Letter: A crime should be a crime

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  • Nate Pleasant Grove, UT
    March 6, 2019 7:52 a.m.

    @EscherEnigma "I'd find these 'a crime is a crime!' and 'everyone should be equal before the law!' principles a lot more persuasive if our entire justice system wasn't based on considering intent and motivation and circumstances and so-on when considering both guilt and punishment."

    I'm not opposed to hate crime laws in principle, if the law is written in a way that gives equal protection to all. The law, as proposed, creates classes who receive more protection than others. Can it be re-written to make it generally applicable?

    @EscherEnigma "You only raise this ruckus when they include gay people."

    I love gay people. I raise this ruckus when basic principles are violated, such as equality before the law.

  • Ranch Here, UT
    March 5, 2019 5:56 p.m.

    @RedShirt;

    You apparently don't understand the meaning of the word "mitigating". Planning a murder vs not planning a murder is a mitigating circumstance.

  • EscherEnigma Ridgecrest, CA
    March 5, 2019 1:04 p.m.

    I'd find these "a crime is a crime!" and "everyone should be equal before the law!" principles a lot more persuasive if our entire justice system wasn't based on considering intent and motivation and circumstances and so-on when considering both guilt and punishment. We have some strictly codified (gun enhancement penalties, the umpteen variations on "you killed a person, and that's a crime", that sometimes killing a person *isnt* a crime, structuring, incitement, libel, slander, etc. and so-on), others aren't (juries are notorious for allowing sympathy to get in the way of a verdict, and judges often get holistic in sentencing). Heck, the whole reality of a "plea bargain" is that the same crime can, legally, be described in a variety of ways allowing the prosecutor to seek the appropriate level based on cooperation and such.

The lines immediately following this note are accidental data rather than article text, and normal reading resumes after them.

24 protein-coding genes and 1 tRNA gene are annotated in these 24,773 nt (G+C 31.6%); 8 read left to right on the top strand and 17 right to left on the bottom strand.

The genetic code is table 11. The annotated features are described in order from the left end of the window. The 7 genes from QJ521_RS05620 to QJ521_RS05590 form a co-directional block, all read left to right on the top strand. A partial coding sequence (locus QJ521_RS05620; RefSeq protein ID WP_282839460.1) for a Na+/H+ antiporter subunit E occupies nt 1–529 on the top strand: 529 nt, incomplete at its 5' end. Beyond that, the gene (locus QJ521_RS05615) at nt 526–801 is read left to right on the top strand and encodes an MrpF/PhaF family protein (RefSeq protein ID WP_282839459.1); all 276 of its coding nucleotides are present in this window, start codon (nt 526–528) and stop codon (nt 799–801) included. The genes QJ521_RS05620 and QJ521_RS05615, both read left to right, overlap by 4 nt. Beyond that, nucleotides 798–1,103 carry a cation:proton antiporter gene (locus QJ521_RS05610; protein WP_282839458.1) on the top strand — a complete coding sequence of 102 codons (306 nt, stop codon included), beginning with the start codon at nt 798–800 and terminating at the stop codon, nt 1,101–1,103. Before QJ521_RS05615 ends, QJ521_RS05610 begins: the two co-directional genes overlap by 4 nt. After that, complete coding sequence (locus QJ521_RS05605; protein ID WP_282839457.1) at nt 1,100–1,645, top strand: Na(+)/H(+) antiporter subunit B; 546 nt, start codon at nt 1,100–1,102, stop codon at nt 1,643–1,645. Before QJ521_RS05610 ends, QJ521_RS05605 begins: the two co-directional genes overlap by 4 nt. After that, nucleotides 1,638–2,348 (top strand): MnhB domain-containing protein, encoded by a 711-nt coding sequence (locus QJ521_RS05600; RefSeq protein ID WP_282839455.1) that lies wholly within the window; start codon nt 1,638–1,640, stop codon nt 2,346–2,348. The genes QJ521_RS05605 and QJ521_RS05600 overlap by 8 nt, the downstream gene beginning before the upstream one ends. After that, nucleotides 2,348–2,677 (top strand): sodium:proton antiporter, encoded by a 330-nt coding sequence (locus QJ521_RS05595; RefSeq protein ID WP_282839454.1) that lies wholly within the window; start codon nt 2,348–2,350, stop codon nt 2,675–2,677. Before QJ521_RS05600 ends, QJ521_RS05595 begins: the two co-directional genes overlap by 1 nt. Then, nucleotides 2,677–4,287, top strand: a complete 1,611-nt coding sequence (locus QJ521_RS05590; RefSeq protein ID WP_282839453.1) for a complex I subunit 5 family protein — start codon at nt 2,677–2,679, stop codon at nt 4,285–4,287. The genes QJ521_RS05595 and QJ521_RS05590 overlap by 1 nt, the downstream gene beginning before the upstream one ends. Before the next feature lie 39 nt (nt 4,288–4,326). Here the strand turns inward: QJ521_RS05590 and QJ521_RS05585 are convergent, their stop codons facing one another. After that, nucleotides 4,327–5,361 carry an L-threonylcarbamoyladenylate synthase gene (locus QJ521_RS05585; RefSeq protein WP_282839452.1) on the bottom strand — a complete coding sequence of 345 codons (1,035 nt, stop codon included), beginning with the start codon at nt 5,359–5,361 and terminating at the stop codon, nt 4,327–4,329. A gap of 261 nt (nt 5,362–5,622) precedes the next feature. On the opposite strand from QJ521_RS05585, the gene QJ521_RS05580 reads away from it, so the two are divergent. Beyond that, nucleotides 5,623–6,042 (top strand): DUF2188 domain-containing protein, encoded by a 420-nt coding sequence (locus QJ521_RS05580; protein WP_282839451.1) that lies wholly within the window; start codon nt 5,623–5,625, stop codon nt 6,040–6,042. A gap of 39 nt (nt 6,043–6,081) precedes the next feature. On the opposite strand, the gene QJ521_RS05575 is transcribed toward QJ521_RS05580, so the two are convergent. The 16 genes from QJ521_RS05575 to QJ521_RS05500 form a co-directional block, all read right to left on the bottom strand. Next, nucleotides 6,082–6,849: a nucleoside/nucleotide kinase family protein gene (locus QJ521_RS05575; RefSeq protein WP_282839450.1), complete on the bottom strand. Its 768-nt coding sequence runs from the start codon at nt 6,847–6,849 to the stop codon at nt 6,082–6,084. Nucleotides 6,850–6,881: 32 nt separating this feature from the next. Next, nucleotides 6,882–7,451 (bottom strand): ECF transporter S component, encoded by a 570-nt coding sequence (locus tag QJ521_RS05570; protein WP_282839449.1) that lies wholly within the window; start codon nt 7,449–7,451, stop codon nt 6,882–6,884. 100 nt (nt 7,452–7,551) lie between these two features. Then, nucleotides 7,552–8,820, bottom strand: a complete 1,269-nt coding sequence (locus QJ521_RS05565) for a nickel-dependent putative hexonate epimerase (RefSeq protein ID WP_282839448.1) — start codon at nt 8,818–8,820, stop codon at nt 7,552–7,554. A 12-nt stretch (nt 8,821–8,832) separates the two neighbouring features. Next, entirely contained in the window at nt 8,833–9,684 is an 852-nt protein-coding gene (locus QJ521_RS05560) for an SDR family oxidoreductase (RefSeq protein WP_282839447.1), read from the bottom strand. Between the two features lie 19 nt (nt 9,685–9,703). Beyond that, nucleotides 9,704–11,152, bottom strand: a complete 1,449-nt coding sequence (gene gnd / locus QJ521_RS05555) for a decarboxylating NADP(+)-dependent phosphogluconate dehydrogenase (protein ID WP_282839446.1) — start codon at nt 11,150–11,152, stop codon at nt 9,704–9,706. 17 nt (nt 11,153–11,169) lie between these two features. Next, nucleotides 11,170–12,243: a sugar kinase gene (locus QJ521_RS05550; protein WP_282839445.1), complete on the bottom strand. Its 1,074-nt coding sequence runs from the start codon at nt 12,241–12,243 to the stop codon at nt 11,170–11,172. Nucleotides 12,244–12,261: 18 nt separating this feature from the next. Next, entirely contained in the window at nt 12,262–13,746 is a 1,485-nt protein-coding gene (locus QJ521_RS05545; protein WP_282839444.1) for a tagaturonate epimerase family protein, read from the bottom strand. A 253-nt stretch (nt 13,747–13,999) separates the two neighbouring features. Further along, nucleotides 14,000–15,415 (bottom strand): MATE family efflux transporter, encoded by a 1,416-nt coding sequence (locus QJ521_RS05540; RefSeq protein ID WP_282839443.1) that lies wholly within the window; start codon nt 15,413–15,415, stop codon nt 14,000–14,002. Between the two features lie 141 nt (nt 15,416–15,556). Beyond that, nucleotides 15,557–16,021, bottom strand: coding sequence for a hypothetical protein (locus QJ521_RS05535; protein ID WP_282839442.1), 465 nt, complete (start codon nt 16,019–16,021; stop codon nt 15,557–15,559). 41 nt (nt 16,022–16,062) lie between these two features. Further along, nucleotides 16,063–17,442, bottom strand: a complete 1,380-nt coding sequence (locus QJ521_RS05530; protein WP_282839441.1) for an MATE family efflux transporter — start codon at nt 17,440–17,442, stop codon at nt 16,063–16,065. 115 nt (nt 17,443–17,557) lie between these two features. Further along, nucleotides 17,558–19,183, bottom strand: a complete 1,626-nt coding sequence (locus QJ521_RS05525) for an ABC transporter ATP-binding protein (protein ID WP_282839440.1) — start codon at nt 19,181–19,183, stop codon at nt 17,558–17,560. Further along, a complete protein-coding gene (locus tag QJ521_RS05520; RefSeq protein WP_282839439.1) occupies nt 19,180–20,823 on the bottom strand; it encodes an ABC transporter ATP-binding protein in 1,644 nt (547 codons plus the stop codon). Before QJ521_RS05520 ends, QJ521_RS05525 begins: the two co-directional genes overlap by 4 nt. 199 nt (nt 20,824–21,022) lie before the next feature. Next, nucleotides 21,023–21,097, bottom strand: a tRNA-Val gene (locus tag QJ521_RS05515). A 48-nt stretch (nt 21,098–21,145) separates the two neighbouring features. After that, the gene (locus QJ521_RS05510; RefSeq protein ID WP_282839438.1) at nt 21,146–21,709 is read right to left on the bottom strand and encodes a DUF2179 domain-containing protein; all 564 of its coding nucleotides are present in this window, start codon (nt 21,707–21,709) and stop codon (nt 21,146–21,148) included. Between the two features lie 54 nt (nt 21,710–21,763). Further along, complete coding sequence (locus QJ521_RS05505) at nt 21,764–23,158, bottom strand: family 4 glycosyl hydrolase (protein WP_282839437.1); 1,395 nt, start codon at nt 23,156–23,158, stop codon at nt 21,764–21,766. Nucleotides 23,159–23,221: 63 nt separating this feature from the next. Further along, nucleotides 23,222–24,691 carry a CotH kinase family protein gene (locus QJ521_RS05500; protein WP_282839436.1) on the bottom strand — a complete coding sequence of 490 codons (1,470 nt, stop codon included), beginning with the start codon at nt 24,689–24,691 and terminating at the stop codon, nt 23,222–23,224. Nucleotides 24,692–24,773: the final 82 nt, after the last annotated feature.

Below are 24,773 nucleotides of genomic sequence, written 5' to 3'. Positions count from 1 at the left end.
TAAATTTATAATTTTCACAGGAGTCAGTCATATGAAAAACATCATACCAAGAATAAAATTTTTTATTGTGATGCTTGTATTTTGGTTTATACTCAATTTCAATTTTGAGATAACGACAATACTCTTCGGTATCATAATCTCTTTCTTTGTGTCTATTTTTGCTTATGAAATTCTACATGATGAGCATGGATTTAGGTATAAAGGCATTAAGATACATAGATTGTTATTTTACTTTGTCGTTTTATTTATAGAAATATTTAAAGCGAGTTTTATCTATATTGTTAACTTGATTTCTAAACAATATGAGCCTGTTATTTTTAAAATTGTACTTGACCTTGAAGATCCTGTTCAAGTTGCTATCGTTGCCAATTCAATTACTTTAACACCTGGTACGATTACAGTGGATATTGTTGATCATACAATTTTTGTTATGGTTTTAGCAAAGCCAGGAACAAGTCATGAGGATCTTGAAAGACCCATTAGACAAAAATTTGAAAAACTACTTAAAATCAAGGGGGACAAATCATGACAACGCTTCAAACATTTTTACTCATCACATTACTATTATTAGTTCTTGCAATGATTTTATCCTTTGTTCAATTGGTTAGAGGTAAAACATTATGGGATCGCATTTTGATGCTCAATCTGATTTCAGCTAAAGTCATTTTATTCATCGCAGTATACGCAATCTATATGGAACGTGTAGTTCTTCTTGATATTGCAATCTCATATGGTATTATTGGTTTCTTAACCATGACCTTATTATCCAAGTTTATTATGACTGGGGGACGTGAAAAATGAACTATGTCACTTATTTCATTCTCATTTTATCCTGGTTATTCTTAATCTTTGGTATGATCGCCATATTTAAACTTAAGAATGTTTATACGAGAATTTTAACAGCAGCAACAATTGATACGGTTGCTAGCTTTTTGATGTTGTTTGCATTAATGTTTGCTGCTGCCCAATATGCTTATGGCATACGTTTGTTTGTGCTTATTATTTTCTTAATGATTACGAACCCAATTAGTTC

Simply put, the legal system y'all pretend we have doesn't exist. And y'all never bother actually trying to move our legal system in that direction, either. For that matter, most non-discrimination and hate crime laws aren't that controversial either.

    You only raise this ruckus when they include gay people.

  • Hutterite American Fork, UT
    March 5, 2019 9:07 a.m.

    "Please, let's not get so carried away and place unnecessary and damaging laws to our society. Let the punishment fit the crime. Murder is murder. Beating someone is beating someone. Period."
    And, a little discrimination in the name of religion...that can slip under the radar. Am I right?

  • Nate Pleasant Grove, UT
    March 5, 2019 8:31 a.m.

    Mitigating factors already may be taken into account, and we already have laws against terrorism. Why create classes of individuals who receive more legal protection than others? We should all be equal before the law.

  • RedShirtHarvard Cambridge, MA
    March 5, 2019 7:54 a.m.

    To "Thomas Jefferson" why is it that the Democrats who claim they want equality and justice for all, are so intent on creating a system that eliminates equality and justice for all?

    To "Ranch" you are wrong in your understanding of 1st and 2nd degree murder charges. The difference is planning. If you planned out the murder ahead of time that is 1st degree. If you killed somebody in a drunken rage that is 2nd degree. There are no mitigating circumstances.

  • Ranch Here, UT
    March 4, 2019 6:46 p.m.

    "If a man kills someone intentionally, it's called murder, and the man should be punished. If a man kills someone intentionally because he hates the person for any reason, it's still called murder."

    -- No, there are differences (i.e., mitigating factors) and the one is 2nd degree murder or manslaughter (voluntary/involuntary) and 1st degree murder - with differing punishments.

    The key factor the author missed is "mitigating factors" - like targeting a group of people when targeting a specific victim.

  • Thomas Jefferson Salt Lake City, UT
    March 4, 2019 4:55 p.m.

    Why are todays conservatives always so worried that they will be prosecuted under these crime enhancement laws?

    I have no fear of these laws at all.

  • RedShirtHarvard Cambridge, MA
    March 4, 2019 4:03 p.m.

    To "unrepentant progressive" if there is very little difference between terrorism laws and hate crime laws, why do we need hate crime laws? Do more laws make you more safe? How about we enforce the laws that we have before making up new laws to solve problems that have already been solved.